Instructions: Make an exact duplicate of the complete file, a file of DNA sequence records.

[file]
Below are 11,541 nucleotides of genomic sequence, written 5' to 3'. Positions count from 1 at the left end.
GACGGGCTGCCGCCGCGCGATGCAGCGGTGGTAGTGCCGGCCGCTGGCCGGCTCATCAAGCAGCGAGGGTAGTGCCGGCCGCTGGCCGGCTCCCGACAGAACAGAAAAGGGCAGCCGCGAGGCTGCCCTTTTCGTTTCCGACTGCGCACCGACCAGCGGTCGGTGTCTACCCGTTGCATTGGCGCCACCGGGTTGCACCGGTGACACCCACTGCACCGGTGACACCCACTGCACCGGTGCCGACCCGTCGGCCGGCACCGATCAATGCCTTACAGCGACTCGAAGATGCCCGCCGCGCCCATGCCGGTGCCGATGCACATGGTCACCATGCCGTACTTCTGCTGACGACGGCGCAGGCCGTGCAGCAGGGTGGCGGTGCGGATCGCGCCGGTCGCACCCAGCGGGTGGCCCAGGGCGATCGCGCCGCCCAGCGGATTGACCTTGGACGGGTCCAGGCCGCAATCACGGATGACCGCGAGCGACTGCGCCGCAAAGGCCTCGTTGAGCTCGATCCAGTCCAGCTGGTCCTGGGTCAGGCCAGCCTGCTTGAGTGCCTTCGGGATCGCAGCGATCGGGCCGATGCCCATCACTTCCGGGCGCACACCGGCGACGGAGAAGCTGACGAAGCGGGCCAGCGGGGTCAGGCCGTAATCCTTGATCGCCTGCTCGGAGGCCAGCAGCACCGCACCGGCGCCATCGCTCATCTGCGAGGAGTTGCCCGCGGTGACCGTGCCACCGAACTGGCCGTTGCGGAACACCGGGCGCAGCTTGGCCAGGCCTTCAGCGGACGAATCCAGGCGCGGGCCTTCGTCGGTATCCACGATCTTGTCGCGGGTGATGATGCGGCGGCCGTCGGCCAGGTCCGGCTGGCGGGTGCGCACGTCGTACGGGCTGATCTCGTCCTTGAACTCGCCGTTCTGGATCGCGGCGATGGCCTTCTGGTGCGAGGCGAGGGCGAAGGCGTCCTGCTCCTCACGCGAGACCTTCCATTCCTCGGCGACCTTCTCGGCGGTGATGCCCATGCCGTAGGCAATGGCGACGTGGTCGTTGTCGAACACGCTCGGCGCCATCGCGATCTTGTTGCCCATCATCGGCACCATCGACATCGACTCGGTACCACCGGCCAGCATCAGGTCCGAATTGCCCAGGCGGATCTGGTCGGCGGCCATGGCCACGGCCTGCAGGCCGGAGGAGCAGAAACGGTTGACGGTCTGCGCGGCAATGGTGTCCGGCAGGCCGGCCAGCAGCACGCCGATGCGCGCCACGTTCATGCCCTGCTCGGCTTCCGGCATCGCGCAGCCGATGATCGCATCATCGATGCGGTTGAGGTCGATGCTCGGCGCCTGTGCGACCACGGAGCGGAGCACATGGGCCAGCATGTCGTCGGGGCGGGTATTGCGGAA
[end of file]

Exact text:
Below are 11,541 nucleotides of genomic sequence, written 5' to 3'. Positions count from 1 at the left end.
GACGGGCTGCCGCCGCGCGATGCAGCGGTGGTAGTGCCGGCCGCTGGCCGGCTCATCAAGCAGCGAGGGTAGTGCCGGCCGCTGGCCGGCTCCCGACAGAACAGAAAAGGGCAGCCGCGAGGCTGCCCTTTTCGTTTCCGACTGCGCACCGACCAGCGGTCGGTGTCTACCCGTTGCATTGGCGCCACCGGGTTGCACCGGTGACACCCACTGCACCGGTGACACCCACTGCACCGGTGCCGACCCGTCGGCCGGCACCGATCAATGCCTTACAGCGACTCGAAGATGCCCGCCGCGCCCATGCCGGTGCCGATGCACATGGTCACCATGCCGTACTTCTGCTGACGACGGCGCAGGCCGTGCAGCAGGGTGGCGGTGCGGATCGCGCCGGTCGCACCCAGCGGGTGGCCCAGGGCGATCGCGCCGCCCAGCGGATTGACCTTGGACGGGTCCAGGCCGCAATCACGGATGACCGCGAGCGACTGCGCCGCAAAGGCCTCGTTGAGCTCGATCCAGTCCAGCTGGTCCTGGGTCAGGCCAGCCTGCTTGAGTGCCTTCGGGATCGCAGCGATCGGGCCGATGCCCATCACTTCCGGGCGCACACCGGCGACGGAGAAGCTGACGAAGCGGGCCAGCGGGGTCAGGCCGTAATCCTTGATCGCCTGCTCGGAGGCCAGCAGCACCGCACCGGCGCCATCGCTCATCTGCGAGGAGTTGCCCGCGGTGACCGTGCCACCGAACTGGCCGTTGCGGAACACCGGGCGCAGCTTGGCCAGGCCTTCAGCGGACGAATCCAGGCGCGGGCCTTCGTCGGTATCCACGATCTTGTCGCGGGTGATGATGCGGCGGCCGTCGGCCAGGTCCGGCTGGCGGGTGCGCACGTCGTACGGGCTGATCTCGTCCTTGAACTCGCCGTTCTGGATCGCGGCGATGGCCTTCTGGTGCGAGGCGAGGGCGAAGGCGTCCTGCTCCTCACGCGAGACCTTCCATTCCTCGGCGACCTTCTCGGCGGTGATGCCCATGCCGTAGGCAATGGCGACGTGGTCGTTGTCGAACACGCTCGGCGCCATCGCGATCTTGTTGCCCATCATCGGCACCATCGACATCGACTCGGTACCACCGGCCAGCATCAGGTCCGAATTGCCCAGGCGGATCTGGTCGGCGGCCATGGCCACGGCCTGCAGGCCGGAGGAGCAGAAACGGTTGACGGTCTGCGCGGCAATGGTGTCCGGCAGGCCGGCCAGCAGCACGCCGATGCGCGCCACGTTCATGCCCTGCTCGGCTTCCGGCATCGCGCAGCCGATGATCGCATCATCGATGCGGTTGAGGTCGATGCTCGGCGCCTGTGCGACCACGGAGCGGAGCACATGGGCCAGCATGTCGTCGGGGCGGGTATTGCGGAA